One year ago today, I heard the word “cancer,” and it was directed at me. ME. Like actual, real me. If you’ve ever wondered what goes through people’s minds when they hear that word, I’ll tell you. Or at least I’ll tell you what went through mine:
Oh no, I have to tell people, and they’re going to panic.
I was freaked out for myself, but I was more freaked out for everyone else. That might not make complete sense, but it’s true. Dealing with upset and worrying family and friends is much harder than dealing with yourself. Worrying how people are going to look at you and talk to you and treat you is a very real thing. It’s crazy how one word can do that. One word.
With one word, I switched from “helper” to “needs help.” And I had to learn how to receive it. I also learned a lot about what actually helps and what doesn’t. Though I truly (from the bottom of my heart) appreciate every single thing everyone said or did or gave last year, there are some things that helped more than others. And it’s hard to know what those things are until you’ve actually been on the “needs help” side yourself.
So a few weeks after my diagnosis and surgeries, I started jotting down notes of things that people did that I loved or things they didn’t do that I wish they’d done. I hope this helps those of you who—like me one year ago—feel helpless in knowing how to help those who are scary sick. Not just “sick,” but sick sick—in the way Sprite and Advil can’t cure.
Don’t give yourself the excuse, “Tons of other people are texting them, so I don’t need to.”
I read every single text and letter I received. And every single one touched me in a different way. Most of the tears I shed during the course of my thyroid cancer journey were over the outpouring of love I received from others. It means a lot. Do it.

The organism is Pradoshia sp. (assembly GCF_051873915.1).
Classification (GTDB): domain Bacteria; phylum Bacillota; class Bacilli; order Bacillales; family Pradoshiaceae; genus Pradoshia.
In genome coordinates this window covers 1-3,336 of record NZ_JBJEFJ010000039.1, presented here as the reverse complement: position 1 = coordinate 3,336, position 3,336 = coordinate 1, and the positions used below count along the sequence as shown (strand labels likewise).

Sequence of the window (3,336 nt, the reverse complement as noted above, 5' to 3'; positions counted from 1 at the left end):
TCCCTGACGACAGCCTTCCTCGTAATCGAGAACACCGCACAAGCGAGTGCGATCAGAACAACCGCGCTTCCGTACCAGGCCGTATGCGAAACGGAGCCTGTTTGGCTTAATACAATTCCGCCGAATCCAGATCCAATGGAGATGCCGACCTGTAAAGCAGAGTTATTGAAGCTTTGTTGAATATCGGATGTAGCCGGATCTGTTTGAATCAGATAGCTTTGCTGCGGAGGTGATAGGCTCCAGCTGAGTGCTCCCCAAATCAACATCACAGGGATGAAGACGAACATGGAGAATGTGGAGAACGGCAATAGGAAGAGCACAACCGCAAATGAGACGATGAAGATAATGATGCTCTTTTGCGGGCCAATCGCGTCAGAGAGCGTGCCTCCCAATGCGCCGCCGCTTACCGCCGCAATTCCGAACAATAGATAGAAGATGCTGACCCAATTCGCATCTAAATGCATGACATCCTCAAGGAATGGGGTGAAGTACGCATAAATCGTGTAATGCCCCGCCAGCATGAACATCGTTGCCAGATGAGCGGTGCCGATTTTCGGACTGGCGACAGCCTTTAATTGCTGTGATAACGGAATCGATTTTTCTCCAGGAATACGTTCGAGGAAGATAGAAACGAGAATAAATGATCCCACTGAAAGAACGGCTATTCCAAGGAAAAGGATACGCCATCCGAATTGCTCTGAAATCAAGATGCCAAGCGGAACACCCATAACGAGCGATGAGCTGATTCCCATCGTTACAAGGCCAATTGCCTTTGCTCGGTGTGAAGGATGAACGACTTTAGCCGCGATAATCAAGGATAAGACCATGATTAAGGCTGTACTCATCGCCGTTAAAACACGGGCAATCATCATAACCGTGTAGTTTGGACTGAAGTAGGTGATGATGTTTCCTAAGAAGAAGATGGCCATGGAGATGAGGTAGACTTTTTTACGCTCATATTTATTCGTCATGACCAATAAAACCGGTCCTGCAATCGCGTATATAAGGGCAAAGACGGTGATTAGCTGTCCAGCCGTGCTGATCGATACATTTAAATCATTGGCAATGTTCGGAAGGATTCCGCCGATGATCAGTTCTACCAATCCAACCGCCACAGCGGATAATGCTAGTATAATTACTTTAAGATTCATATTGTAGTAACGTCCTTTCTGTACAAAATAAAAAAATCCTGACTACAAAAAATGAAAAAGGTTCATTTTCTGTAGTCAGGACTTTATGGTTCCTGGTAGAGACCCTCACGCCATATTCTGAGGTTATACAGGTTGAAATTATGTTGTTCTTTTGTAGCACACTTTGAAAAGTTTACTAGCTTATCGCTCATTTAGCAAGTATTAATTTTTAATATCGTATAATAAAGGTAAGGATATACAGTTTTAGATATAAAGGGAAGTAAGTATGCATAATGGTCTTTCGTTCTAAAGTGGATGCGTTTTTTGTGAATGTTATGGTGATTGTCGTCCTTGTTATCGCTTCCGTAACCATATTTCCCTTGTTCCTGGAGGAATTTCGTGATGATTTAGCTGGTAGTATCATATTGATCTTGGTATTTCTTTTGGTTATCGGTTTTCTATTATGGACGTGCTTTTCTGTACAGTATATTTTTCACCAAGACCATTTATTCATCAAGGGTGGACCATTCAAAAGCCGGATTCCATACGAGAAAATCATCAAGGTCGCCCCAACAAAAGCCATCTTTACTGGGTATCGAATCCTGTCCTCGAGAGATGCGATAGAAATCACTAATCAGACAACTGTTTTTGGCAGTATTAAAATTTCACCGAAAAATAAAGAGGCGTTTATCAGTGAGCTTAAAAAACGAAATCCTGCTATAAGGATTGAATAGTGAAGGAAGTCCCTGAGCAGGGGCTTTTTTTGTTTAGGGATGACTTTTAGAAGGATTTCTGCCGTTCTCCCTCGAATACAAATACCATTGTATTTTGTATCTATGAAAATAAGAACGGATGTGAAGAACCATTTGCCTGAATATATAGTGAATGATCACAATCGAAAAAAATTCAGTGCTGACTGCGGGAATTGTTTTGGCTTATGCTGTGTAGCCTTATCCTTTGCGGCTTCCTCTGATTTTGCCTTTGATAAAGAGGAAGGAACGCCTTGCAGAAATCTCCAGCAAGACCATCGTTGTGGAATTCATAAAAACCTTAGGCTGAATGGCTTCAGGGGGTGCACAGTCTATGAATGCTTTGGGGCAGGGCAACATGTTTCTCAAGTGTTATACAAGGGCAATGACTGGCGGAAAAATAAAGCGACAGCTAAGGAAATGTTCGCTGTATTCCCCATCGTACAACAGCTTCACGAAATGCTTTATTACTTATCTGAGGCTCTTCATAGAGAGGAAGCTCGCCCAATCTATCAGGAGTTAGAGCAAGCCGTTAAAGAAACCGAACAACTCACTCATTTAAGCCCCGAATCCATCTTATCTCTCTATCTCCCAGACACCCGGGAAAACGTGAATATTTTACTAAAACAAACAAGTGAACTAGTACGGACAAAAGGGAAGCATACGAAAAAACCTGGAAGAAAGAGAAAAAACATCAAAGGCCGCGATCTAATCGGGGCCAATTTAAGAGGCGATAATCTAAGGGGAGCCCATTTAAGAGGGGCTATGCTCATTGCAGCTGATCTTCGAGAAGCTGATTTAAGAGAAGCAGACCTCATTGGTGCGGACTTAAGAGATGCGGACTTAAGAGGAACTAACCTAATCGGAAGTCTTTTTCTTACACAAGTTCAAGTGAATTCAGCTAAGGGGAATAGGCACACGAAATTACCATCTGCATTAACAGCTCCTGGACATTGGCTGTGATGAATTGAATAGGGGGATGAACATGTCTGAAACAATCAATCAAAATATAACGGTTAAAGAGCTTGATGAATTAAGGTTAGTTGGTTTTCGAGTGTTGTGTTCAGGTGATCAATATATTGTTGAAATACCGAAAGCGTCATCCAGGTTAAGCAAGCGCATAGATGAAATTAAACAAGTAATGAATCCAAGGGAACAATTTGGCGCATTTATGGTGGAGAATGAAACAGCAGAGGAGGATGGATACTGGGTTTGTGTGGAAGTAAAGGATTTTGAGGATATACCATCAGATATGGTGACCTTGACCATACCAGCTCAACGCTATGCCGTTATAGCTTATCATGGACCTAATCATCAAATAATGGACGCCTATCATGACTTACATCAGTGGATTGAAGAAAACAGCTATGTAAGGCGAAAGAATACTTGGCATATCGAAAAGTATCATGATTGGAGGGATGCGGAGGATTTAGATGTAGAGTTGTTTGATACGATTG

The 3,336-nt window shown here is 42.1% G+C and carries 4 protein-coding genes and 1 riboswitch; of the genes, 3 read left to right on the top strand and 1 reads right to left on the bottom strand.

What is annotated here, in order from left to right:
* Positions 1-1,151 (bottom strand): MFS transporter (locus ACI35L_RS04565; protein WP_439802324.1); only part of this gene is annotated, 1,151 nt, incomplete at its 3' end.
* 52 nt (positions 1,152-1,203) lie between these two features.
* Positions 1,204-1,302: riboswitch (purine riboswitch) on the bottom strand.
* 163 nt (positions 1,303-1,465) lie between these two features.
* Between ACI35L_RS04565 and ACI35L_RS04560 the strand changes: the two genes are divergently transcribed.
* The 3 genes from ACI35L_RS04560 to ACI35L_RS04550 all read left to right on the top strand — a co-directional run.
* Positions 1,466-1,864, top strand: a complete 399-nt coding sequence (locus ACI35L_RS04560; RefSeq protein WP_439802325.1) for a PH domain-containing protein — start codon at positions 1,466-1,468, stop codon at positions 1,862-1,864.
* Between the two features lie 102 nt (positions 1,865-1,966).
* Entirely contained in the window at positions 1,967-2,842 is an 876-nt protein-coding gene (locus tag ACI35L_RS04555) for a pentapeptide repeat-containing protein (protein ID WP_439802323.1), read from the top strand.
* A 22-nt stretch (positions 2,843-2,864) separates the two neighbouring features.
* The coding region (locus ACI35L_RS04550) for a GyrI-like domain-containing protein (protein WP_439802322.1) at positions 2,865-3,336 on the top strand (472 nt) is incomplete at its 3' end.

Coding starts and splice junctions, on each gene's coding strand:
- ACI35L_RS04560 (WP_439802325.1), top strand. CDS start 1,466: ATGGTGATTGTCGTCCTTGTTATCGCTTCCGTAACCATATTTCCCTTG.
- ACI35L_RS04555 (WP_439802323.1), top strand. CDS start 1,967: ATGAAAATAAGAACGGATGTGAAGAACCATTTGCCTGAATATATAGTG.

Don’t be offended if it takes them days to reply or if the reply seems lame.
Though I read everything, I often didn’t have the time or energy or emotion or words to reply. It can get overwhelming to feel like you have so so many people to update and thank and fill-in constantly. So be patient and gracious if you don’t get a response that’s as timely or thorough as you’d hoped for.
Don’t feel awkward.
Here’s the deal: everything you say will be right, and everything you say will be wrong. The best way I can explain is with a C.S. Lewis quote from A Grief Observed. Lewis wrote right after the death of his wife, “I see people, as they approach me, trying to make up their minds whether they’ll say something about it or not. I hate if they do, and if they don’t.” When you have a heavy word like “cancer” written across your forehead, you know people see it whenever they look at you. You hate if they do bring it up (because gosh, can’t they just talk about anything else?). And you hate if they don’t bring it up (because seriously, they’re going to pretend like this isn’t happening right now?). The best advice I can give is to strike a balance between concern and normalcy, and just not feel awkward about anything. Speak truth and speak in love, and let it happen.
Don’t be afraid to go deep and ask specific questions.